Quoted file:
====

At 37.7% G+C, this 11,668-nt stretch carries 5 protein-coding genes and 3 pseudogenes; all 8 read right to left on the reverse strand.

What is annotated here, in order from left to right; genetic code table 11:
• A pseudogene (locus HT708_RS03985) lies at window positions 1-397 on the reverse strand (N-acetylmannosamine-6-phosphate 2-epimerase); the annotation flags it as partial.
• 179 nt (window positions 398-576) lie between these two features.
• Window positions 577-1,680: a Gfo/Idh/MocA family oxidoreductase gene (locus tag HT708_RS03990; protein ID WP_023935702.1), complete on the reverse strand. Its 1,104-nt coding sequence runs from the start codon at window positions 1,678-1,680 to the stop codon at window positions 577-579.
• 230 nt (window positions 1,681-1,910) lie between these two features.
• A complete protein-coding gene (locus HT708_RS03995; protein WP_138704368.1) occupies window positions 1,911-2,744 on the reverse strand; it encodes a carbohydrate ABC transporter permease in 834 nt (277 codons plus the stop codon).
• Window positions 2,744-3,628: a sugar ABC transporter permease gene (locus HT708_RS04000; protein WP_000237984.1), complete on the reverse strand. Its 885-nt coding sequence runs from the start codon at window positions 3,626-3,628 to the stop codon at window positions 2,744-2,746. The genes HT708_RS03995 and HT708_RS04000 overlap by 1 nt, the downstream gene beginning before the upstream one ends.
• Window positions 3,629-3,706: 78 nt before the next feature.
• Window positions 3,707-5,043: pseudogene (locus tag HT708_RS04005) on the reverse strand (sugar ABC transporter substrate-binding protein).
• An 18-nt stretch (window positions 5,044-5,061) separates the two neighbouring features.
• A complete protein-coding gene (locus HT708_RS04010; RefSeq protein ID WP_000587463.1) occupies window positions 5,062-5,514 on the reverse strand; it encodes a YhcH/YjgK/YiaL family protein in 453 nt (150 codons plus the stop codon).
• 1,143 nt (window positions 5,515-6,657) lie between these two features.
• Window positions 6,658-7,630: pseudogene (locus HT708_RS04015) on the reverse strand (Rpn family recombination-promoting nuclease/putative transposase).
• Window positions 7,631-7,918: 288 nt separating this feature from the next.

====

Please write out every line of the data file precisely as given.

At 37.7% G+C, this 11,668-nt stretch carries 5 protein-coding genes and 3 pseudogenes; all 8 read right to left on the reverse strand.

What is annotated here, in order from left to right; genetic code table 11:
• A pseudogene (locus HT708_RS03985) lies at window positions 1-397 on the reverse strand (N-acetylmannosamine-6-phosphate 2-epimerase); the annotation flags it as partial.
• 179 nt (window positions 398-576) lie between these two features.
• Window positions 577-1,680: a Gfo/Idh/MocA family oxidoreductase gene (locus tag HT708_RS03990; protein ID WP_023935702.1), complete on the reverse strand. Its 1,104-nt coding sequence runs from the start codon at window positions 1,678-1,680 to the stop codon at window positions 577-579.
• 230 nt (window positions 1,681-1,910) lie between these two features.
• A complete protein-coding gene (locus HT708_RS03995; protein WP_138704368.1) occupies window positions 1,911-2,744 on the reverse strand; it encodes a carbohydrate ABC transporter permease in 834 nt (277 codons plus the stop codon).
• Window positions 2,744-3,628: a sugar ABC transporter permease gene (locus HT708_RS04000; protein WP_000237984.1), complete on the reverse strand. Its 885-nt coding sequence runs from the start codon at window positions 3,626-3,628 to the stop codon at window positions 2,744-2,746. The genes HT708_RS03995 and HT708_RS04000 overlap by 1 nt, the downstream gene beginning before the upstream one ends.
• Window positions 3,629-3,706: 78 nt before the next feature.
• Window positions 3,707-5,043: pseudogene (locus tag HT708_RS04005) on the reverse strand (sugar ABC transporter substrate-binding protein).
• An 18-nt stretch (window positions 5,044-5,061) separates the two neighbouring features.
• A complete protein-coding gene (locus HT708_RS04010; RefSeq protein ID WP_000587463.1) occupies window positions 5,062-5,514 on the reverse strand; it encodes a YhcH/YjgK/YiaL family protein in 453 nt (150 codons plus the stop codon).
• 1,143 nt (window positions 5,515-6,657) lie between these two features.
• Window positions 6,658-7,630: pseudogene (locus HT708_RS04015) on the reverse strand (Rpn family recombination-promoting nuclease/putative transposase).
• Window positions 7,631-7,918: 288 nt separating this feature from the next.